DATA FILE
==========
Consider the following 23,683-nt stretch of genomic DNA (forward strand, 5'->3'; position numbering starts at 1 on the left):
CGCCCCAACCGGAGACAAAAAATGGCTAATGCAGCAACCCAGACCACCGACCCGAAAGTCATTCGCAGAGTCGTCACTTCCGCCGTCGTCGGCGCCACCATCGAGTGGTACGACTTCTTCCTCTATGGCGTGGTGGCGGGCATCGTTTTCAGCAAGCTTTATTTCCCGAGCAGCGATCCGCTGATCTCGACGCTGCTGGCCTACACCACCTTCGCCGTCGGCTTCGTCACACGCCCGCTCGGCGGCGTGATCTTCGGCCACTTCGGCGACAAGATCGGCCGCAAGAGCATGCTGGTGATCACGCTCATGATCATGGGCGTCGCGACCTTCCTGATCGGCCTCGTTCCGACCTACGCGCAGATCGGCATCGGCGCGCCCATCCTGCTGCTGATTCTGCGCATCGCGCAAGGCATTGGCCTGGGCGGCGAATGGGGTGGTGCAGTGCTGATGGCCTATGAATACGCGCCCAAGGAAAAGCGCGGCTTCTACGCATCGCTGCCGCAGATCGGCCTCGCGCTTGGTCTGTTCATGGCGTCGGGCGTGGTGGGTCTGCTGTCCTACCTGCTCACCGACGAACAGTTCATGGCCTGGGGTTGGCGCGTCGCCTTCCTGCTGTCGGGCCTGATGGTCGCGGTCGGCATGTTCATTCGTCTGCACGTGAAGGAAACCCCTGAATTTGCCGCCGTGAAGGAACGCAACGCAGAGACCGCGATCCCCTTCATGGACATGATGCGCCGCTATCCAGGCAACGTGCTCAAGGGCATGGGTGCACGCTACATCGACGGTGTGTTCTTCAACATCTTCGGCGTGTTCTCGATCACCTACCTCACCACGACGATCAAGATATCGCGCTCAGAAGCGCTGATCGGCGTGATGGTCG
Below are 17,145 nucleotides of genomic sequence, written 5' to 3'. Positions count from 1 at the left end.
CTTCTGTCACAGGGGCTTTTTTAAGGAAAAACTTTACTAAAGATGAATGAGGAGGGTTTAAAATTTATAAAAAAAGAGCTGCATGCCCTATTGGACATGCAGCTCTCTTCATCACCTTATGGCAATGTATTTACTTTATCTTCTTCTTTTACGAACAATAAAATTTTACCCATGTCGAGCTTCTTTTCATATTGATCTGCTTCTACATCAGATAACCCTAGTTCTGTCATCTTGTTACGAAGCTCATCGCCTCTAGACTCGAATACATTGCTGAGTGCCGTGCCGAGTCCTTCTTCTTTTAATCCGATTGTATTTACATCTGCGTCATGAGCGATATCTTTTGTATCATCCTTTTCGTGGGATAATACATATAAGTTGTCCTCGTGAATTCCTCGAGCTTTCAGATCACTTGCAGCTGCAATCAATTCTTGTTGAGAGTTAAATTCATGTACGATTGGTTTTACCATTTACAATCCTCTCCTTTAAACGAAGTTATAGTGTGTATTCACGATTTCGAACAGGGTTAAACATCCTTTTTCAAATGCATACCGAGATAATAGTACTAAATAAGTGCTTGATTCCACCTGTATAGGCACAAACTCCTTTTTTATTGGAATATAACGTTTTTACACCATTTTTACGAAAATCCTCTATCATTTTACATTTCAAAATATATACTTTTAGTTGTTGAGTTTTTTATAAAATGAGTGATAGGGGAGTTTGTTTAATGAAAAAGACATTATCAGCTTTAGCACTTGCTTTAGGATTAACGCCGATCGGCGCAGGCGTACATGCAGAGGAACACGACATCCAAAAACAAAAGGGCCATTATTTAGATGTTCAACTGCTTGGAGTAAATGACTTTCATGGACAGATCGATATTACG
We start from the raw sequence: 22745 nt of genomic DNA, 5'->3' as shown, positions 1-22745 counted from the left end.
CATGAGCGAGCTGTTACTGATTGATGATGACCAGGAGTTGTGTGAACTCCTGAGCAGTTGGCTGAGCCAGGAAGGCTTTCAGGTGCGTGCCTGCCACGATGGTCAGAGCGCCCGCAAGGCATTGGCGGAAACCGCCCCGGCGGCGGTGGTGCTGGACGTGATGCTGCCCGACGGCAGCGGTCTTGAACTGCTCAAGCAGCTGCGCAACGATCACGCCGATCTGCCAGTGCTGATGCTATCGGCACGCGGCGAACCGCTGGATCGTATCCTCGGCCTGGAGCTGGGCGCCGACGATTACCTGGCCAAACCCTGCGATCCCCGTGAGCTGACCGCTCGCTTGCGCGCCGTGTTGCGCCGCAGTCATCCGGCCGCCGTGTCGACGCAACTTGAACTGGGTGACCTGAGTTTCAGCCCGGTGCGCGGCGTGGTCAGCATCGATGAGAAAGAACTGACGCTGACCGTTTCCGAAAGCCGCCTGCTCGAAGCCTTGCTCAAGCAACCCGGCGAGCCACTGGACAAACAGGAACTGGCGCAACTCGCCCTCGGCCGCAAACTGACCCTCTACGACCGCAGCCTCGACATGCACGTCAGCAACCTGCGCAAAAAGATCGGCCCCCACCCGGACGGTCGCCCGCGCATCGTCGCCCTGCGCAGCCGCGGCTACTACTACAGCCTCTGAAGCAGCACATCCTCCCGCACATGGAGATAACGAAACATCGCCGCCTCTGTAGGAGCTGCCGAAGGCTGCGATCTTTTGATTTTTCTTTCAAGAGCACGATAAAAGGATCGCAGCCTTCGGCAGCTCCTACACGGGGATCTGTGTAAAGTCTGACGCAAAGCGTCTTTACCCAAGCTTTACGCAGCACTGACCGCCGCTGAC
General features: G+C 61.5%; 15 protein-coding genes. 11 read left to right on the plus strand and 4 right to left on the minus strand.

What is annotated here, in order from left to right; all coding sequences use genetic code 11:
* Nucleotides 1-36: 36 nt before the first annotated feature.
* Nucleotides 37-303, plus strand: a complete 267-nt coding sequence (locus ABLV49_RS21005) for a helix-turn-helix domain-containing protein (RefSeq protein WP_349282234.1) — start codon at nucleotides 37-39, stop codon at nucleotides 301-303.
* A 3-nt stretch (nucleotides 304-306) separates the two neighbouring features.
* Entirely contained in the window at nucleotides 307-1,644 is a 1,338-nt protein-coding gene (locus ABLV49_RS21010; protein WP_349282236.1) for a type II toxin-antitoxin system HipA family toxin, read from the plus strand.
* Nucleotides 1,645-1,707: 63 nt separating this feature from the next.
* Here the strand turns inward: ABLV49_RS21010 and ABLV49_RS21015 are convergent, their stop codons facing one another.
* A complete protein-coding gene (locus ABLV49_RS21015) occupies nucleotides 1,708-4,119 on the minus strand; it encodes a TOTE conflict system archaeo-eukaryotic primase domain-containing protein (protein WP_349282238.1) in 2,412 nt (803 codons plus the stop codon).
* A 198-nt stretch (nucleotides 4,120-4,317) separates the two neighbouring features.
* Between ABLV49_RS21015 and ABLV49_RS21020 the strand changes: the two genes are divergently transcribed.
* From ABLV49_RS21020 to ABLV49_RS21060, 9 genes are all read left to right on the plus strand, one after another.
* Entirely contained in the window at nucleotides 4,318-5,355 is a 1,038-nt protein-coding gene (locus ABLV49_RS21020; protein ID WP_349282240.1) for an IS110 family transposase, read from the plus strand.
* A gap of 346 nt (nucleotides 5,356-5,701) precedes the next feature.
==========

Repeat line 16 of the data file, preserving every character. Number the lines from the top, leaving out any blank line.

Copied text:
* A 198-nt stretch (nucleotides 4,120-4,317) separates the two neighbouring features.